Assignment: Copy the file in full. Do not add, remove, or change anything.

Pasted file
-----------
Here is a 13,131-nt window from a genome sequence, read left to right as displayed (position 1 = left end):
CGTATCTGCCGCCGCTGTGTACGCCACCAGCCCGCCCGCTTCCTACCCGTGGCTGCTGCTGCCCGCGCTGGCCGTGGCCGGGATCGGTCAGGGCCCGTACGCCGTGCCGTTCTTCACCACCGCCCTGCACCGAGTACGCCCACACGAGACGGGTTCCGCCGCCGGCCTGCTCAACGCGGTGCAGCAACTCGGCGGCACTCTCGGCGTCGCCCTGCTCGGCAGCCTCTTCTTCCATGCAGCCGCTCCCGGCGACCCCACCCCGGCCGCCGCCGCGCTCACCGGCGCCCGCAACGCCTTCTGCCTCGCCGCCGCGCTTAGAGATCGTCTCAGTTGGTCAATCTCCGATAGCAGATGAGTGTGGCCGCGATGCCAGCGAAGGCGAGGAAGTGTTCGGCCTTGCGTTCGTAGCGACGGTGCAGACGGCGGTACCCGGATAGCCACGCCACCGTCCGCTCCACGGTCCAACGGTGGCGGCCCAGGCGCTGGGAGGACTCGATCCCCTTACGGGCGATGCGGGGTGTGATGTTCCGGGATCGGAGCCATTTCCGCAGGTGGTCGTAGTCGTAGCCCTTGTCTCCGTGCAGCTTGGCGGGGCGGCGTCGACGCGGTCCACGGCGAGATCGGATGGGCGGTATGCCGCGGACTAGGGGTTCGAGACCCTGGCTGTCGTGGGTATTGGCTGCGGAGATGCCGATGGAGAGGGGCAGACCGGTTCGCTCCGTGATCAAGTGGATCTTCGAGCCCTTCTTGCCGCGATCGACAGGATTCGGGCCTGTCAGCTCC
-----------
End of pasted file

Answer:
Here is a 13,131-nt window from a genome sequence, read left to right as displayed (position 1 = left end):
CGTATCTGCCGCCGCTGTGTACGCCACCAGCCCGCCCGCTTCCTACCCGTGGCTGCTGCTGCCCGCGCTGGCCGTGGCCGGGATCGGTCAGGGCCCGTACGCCGTGCCGTTCTTCACCACCGCCCTGCACCGAGTACGCCCACACGAGACGGGTTCCGCCGCCGGCCTGCTCAACGCGGTGCAGCAACTCGGCGGCACTCTCGGCGTCGCCCTGCTCGGCAGCCTCTTCTTCCATGCAGCCGCTCCCGGCGACCCCACCCCGGCCGCCGCCGCGCTCACCGGCGCCCGCAACGCCTTCTGCCTCGCCGCCGCGCTTAGAGATCGTCTCAGTTGGTCAATCTCCGATAGCAGATGAGTGTGGCCGCGATGCCAGCGAAGGCGAGGAAGTGTTCGGCCTTGCGTTCGTAGCGACGGTGCAGACGGCGGTACCCGGATAGCCACGCCACCGTCCGCTCCACGGTCCAACGGTGGCGGCCCAGGCGCTGGGAGGACTCGATCCCCTTACGGGCGATGCGGGGTGTGATGTTCCGGGATCGGAGCCATTTCCGCAGGTGGTCGTAGTCGTAGCCCTTGTCTCCGTGCAGCTTGGCGGGGCGGCGTCGACGCGGTCCACGGCGAGATCGGATGGGCGGTATGCCGCGGACTAGGGGTTCGAGACCCTGGCTGTCGTGGGTATTGGCTGCGGAGATGCCGATGGAGAGGGGCAGACCGGTTCGCTCCGTGATCAAGTGGATCTTCGAGCCCTTCTTGCCGCGATCGACAGGATTCGGGCCTGTCAGCTCC